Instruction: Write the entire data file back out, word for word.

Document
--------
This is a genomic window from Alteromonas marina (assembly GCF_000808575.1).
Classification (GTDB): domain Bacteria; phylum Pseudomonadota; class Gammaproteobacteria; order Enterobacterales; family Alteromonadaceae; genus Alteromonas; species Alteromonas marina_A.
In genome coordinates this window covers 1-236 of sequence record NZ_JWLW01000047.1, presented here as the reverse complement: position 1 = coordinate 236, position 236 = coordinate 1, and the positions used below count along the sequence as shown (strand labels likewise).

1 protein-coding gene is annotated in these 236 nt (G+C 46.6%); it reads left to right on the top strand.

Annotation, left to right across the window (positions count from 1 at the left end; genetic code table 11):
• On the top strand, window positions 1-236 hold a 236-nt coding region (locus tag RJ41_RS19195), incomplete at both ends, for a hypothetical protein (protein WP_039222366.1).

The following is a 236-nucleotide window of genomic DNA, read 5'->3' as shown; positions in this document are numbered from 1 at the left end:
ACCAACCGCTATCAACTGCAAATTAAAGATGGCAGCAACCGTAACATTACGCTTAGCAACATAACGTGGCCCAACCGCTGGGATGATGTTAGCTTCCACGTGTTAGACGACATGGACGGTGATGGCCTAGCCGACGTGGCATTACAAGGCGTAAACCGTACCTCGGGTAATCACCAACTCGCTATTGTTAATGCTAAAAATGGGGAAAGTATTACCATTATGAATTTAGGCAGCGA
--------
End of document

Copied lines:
This is a genomic window from Alteromonas marina (assembly GCF_000808575.1).
Classification (GTDB): domain Bacteria; phylum Pseudomonadota; class Gammaproteobacteria; order Enterobacterales; family Alteromonadaceae; genus Alteromonas; species Alteromonas marina_A.
In genome coordinates this window covers 1-236 of sequence record NZ_JWLW01000047.1, presented here as the reverse complement: position 1 = coordinate 236, position 236 = coordinate 1, and the positions used below count along the sequence as shown (strand labels likewise).

1 protein-coding gene is annotated in these 236 nt (G+C 46.6%); it reads left to right on the top strand.

Annotation, left to right across the window (positions count from 1 at the left end; genetic code table 11):
• On the top strand, window positions 1-236 hold a 236-nt coding region (locus tag RJ41_RS19195), incomplete at both ends, for a hypothetical protein (protein WP_039222366.1).

The following is a 236-nucleotide window of genomic DNA, read 5'->3' as shown; positions in this document are numbered from 1 at the left end:
ACCAACCGCTATCAACTGCAAATTAAAGATGGCAGCAACCGTAACATTACGCTTAGCAACATAACGTGGCCCAACCGCTGGGATGATGTTAGCTTCCACGTGTTAGACGACATGGACGGTGATGGCCTAGCCGACGTGGCATTACAAGGCGTAAACCGTACCTCGGGTAATCACCAACTCGCTATTGTTAATGCTAAAAATGGGGAAAGTATTACCATTATGAATTTAGGCAGCGA